Study Plan for Students Enrolled in the First Year in 2018-2019
Prospective students: for brief course descriptions, click on the course names below.
Check here the Background Readings for Newly Admitted Students !
- Comparative History of Government (6 credits)
- Human Rights and International Justice (6 credits)
- History of Diplomacy (6 credits)
- Migration and the Law (6 credits)
- Explanatory Models in International Relations (6 credits)
- A further 6 credits to be covered by any course(s) of the student’s choice.
Elective courses in English include: History of the United States of America (6 credits, first semester), Law of Regional Integration (6 credits, first semester), Italian Politics and Society (6 credits, first semester), Indian Ocean: History, Geopolitics and Security (6 credits, second semester), Gender Issues in a Global Perspective (6 credits, first semester), World Politics and Media (6 credits, second semester), International Politics (6 credits, second semester), Sociology of Development (6 credits, second semester).
Non-Italian students may also choose to cover 6 credits with basic and/or intermediate courses in Italian language (taking Italian language courses requires a small additional fee).
- Issues in International Relations (6 credits)
- Regional Integration and Public Policy (6 credits) or Negotiating and Management Skills in International Organizations (6 credits)
- Ethics and International Relations (6 credits)
First and/or Second Semester
- A further 6 credits to be covered by any course of the student’s choice (including any of the above courses if not already chosen).
- At least a further 12 credits in professional or linguistic training to be covered (as a matter of student choice) by some combination of the following:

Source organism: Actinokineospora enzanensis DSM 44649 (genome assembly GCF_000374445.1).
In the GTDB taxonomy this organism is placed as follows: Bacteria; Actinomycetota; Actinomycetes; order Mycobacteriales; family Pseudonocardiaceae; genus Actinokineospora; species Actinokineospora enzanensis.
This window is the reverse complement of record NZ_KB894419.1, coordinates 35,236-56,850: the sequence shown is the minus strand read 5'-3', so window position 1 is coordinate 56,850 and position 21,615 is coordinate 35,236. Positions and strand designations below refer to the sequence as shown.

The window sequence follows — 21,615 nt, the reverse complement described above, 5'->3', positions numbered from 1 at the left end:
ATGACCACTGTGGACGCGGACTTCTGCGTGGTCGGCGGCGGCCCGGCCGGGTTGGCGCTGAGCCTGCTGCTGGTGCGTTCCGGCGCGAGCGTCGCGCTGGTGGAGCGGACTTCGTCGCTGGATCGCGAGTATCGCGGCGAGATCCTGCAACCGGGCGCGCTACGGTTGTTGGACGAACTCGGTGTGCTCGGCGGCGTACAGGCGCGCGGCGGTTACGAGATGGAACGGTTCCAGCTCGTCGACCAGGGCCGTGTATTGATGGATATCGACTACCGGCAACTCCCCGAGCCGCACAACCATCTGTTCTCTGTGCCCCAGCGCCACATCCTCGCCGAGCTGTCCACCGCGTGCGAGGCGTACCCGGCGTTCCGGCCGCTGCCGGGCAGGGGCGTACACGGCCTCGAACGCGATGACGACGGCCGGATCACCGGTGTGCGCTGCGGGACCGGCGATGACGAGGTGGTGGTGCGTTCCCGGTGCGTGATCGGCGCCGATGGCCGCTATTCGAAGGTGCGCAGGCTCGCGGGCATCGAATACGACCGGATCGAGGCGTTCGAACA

- One or more language courses other than English (6 or 9 credits for each course). The following languages are currently taught in the Department: French, German, Spanish, Arabic, Chinese, Japanese. N.B. The teaching of these languages assumes an adequate knowledge of Italian.* As in the first year, non-Italian students may choose to take Italian.
- A period of work placement (stage), secured on students’ own initiative (6, 9 or 12 credits depending on length).**
- Academic Writing (3 credits)
- Advanced Training Course in International Assistance for Institution Building and Electoral Monitoring (6 credits) (taking this course requires payment of an additional fee, which is reduced for students of World Politics and International Relations; the course will be activated on request – minimum 5 participants).
- A Thesis (24 credits).
* Foreign applicants whose Italian is not strong enough to follow one of these language courses are advised to take Italian language classes in their first year.
**The University does not itself provide work placements for students. Rather, work placements are sought out by students on their own initiative, and are then recognized by the University with credits. Efforts by students to secure work placements might be facilitated by conventions between the University of Pavia and specific institutions. For legal reasons, these conventions are currently in the process of being renewed. In recent years, Pavia University has had conventions with a large number of institutions including the following: FAO; Amnesty International, Italian section; UNICEF Pavia Committee; US Consulate General; Israeli Embassy; French Embassy; Henry Martyn Institute, International Center for Research, Interfaith Relations and Reconciliation; Representation of the European Commission in Milan; Socialist Group in the European Parliament; Istituto per gli studi di politica internazionale (ISPI); Italian Society for International Organization (SIOI); International Institute of Administrative Sciences. Subject to approval, students may apply independently for an internship with some alternative organization. In the light of a successful application, the University will then aim to establish the necessary official convention between the University and the organization in question.
Disclaimer: although changes in the course structure as described above are unlikely, the degree program is subject to periodic modifications in terms of individual courses or course descriptions. Degree programs for any given year are normally officially confirmed in April or May of the prior academic year. Any changes in the program will be reflected in immediate updates on this website.